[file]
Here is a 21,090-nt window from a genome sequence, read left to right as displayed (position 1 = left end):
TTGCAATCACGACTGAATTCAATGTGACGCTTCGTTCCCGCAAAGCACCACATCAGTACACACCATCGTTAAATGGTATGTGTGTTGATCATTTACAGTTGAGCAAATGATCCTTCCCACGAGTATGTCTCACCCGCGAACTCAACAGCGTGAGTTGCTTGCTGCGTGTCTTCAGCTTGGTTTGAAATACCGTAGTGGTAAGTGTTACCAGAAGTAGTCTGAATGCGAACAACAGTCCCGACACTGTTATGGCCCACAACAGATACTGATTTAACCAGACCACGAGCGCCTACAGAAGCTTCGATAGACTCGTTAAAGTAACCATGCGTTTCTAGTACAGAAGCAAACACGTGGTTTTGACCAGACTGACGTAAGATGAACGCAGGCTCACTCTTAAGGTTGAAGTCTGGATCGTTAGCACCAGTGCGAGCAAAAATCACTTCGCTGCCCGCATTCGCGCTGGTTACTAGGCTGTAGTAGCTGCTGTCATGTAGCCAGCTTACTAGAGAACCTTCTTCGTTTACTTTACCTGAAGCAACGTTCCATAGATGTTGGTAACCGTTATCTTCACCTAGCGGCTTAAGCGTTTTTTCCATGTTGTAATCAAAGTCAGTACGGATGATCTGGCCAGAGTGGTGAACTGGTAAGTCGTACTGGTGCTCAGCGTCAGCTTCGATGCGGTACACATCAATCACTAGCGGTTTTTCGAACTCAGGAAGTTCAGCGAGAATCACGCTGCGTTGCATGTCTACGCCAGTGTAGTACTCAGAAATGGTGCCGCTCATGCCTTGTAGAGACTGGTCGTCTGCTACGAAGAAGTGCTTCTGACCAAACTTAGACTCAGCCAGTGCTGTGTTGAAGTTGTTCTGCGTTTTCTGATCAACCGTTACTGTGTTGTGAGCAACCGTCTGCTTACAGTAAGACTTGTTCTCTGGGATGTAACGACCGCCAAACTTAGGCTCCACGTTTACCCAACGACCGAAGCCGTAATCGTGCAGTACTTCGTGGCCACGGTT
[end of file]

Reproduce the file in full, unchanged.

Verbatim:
Here is a 21,090-nt window from a genome sequence, read left to right as displayed (position 1 = left end):
TTGCAATCACGACTGAATTCAATGTGACGCTTCGTTCCCGCAAAGCACCACATCAGTACACACCATCGTTAAATGGTATGTGTGTTGATCATTTACAGTTGAGCAAATGATCCTTCCCACGAGTATGTCTCACCCGCGAACTCAACAGCGTGAGTTGCTTGCTGCGTGTCTTCAGCTTGGTTTGAAATACCGTAGTGGTAAGTGTTACCAGAAGTAGTCTGAATGCGAACAACAGTCCCGACACTGTTATGGCCCACAACAGATACTGATTTAACCAGACCACGAGCGCCTACAGAAGCTTCGATAGACTCGTTAAAGTAACCATGCGTTTCTAGTACAGAAGCAAACACGTGGTTTTGACCAGACTGACGTAAGATGAACGCAGGCTCACTCTTAAGGTTGAAGTCTGGATCGTTAGCACCAGTGCGAGCAAAAATCACTTCGCTGCCCGCATTCGCGCTGGTTACTAGGCTGTAGTAGCTGCTGTCATGTAGCCAGCTTACTAGAGAACCTTCTTCGTTTACTTTACCTGAAGCAACGTTCCATAGATGTTGGTAACCGTTATCTTCACCTAGCGGCTTAAGCGTTTTTTCCATGTTGTAATCAAAGTCAGTACGGATGATCTGGCCAGAGTGGTGAACTGGTAAGTCGTACTGGTGCTCAGCGTCAGCTTCGATGCGGTACACATCAATCACTAGCGGTTTTTCGAACTCAGGAAGTTCAGCGAGAATCACGCTGCGTTGCATGTCTACGCCAGTGTAGTACTCAGAAATGGTGCCGCTCATGCCTTGTAGAGACTGGTCGTCTGCTACGAAGAAGTGCTTCTGACCAAACTTAGACTCAGCCAGTGCTGTGTTGAAGTTGTTCTGCGTTTTCTGATCAACCGTTACTGTGTTGTGAGCAACCGTCTGCTTACAGTAAGACTTGTTCTCTGGGATGTAACGACCGCCAAACTTAGGCTCCACGTTTACCCAACGACCGAAGCCGTAATCGTGCAGTACTTCGTGGCCACGGTT